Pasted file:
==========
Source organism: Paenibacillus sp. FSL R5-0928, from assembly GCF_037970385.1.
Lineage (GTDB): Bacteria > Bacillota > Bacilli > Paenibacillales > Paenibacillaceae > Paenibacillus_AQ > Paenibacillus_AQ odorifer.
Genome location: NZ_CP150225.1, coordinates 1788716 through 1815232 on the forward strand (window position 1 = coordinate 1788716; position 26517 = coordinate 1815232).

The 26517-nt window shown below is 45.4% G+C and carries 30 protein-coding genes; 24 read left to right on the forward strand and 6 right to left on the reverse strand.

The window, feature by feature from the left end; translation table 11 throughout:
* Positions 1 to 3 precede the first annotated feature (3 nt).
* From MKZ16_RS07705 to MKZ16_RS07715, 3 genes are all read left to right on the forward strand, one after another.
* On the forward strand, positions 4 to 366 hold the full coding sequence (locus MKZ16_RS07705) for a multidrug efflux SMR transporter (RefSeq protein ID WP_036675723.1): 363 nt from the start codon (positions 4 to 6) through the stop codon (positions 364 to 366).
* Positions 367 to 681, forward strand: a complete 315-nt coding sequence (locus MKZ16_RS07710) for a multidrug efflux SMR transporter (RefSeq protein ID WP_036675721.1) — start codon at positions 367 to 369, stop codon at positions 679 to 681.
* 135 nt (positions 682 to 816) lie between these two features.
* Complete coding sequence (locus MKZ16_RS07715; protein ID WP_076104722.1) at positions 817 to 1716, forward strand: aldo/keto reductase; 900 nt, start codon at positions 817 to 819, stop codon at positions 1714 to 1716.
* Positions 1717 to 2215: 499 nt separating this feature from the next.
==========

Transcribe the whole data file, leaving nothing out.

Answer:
Source organism: Paenibacillus sp. FSL R5-0928, from assembly GCF_037970385.1.
Lineage (GTDB): Bacteria > Bacillota > Bacilli > Paenibacillales > Paenibacillaceae > Paenibacillus_AQ > Paenibacillus_AQ odorifer.
Genome location: NZ_CP150225.1, coordinates 1788716 through 1815232 on the forward strand (window position 1 = coordinate 1788716; position 26517 = coordinate 1815232).

The 26517-nt window shown below is 45.4% G+C and carries 30 protein-coding genes; 24 read left to right on the forward strand and 6 right to left on the reverse strand.

The window, feature by feature from the left end; translation table 11 throughout:
* Positions 1 to 3 precede the first annotated feature (3 nt).
* From MKZ16_RS07705 to MKZ16_RS07715, 3 genes are all read left to right on the forward strand, one after another.
* On the forward strand, positions 4 to 366 hold the full coding sequence (locus MKZ16_RS07705) for a multidrug efflux SMR transporter (RefSeq protein ID WP_036675723.1): 363 nt from the start codon (positions 4 to 6) through the stop codon (positions 364 to 366).
* Positions 367 to 681, forward strand: a complete 315-nt coding sequence (locus MKZ16_RS07710) for a multidrug efflux SMR transporter (RefSeq protein ID WP_036675721.1) — start codon at positions 367 to 369, stop codon at positions 679 to 681.
* 135 nt (positions 682 to 816) lie between these two features.
* Complete coding sequence (locus MKZ16_RS07715; protein ID WP_076104722.1) at positions 817 to 1716, forward strand: aldo/keto reductase; 900 nt, start codon at positions 817 to 819, stop codon at positions 1714 to 1716.
* Positions 1717 to 2215: 499 nt separating this feature from the next.